Blackout Poetry and More
One of my favorite things that I’ve seen at the girls’ school is the advent of blackout poetry and drawings.
What’s Blackout Poetry? Blackout poetry is when you take a published page and black out words to make a poem out of the words that are left behind. The effect is usually sort of ethereal with some wonderful pauses that you may not have thought of otherwise.
It’s also a great way to ease into poetry if you’re feeling a bit nervous. Or a great way to introduce kids into poetry and writing. Mini Me has some wonderful poems and blackout poems and she said I can share this one with you. It’s taken from VE Schwab’s The Near Witch, see photo above for the actual page with markings.
the / ghosts / from a story / a cold light / bleeds out of the sky / lost / in shades of gray / a whisper / a secret / of letting go
See? Evocative, eerie, and beautifully ‘written’. Twice. :D
[FYI Victor from VE Schwab’s Vengeful series also creates blackout poetry.]
Poetry is in the Heart (and Home)
Another fun poetry prompt? Writing about where we came from—this can be done even with our young ones where they use all their senses to come up with things that remind them about their childhood. Last month, I was listening to NPR’s interview with Kwame Alexander in which they talked about the poem “Where I’m From” by George Ella Lyon. In the poem, Lyon talks about the things that represent her childhood through a series of linked words and phrases. Kwame Alexander joined in with his own poem, as does the host of the show. They even had a call-out for submissions for listeners to share their own “Where I’m From” poems.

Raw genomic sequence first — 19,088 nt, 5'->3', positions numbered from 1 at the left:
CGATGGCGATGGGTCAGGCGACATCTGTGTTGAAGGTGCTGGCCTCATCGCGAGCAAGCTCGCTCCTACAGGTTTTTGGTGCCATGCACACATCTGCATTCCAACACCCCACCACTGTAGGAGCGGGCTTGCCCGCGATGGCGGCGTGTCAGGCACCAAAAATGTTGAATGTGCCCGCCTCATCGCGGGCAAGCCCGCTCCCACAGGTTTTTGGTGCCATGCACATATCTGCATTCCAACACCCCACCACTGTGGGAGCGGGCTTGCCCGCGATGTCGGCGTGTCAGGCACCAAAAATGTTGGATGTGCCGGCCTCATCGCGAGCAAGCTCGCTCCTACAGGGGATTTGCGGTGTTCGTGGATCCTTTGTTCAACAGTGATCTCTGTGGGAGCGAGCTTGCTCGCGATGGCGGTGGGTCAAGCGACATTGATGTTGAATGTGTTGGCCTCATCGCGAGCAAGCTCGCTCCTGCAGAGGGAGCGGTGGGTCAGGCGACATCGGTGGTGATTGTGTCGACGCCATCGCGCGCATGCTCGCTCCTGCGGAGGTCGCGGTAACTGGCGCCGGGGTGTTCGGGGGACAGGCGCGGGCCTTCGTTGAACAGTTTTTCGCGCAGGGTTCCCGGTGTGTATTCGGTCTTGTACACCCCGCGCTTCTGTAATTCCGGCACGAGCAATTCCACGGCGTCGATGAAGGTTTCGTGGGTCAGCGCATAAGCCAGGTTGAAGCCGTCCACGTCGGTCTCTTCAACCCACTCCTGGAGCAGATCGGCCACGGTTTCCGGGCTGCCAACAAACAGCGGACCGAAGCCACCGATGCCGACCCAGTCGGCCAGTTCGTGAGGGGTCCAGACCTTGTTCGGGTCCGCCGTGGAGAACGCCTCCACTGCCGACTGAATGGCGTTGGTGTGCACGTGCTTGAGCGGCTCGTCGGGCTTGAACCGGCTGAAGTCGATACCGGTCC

Lyon’s poem can be found here.
My favorite lines:
I’m from fudge and eyeglasses,
from Imogene and Alafair.
I’m from the know-it-alls and the pass-it-ons,
from perk up and pipe down
I thought it might be a fun project to do with the Bookworm Girls, but I’ll be honest and say I got no bites. I still think it’s worth introducing to your kids as a project. (Please note that Mini Me said they already did something similar at school a few years ago, and coincidentally is working on a “Where I’m From” poem this week. Ha!) I am going to push for Little Lion and I to do ours too because I want to work on one of my own and see how it compares to their childhood.
I picture these poetry-inspiring ideas as a different kind of ‘invitation to play’ for our kids. You know how many Instagrammars will show various craft supplies or play things that they leave in tantalizing areas for their kids to find? I’m inviting you to display a bit of an invitation to play with words for your kids. They just might find that spark in unearthing their own writer inside of them!
And please feel free to share their outcomes with me, either here on the comment section or via email. I’d love to read them all!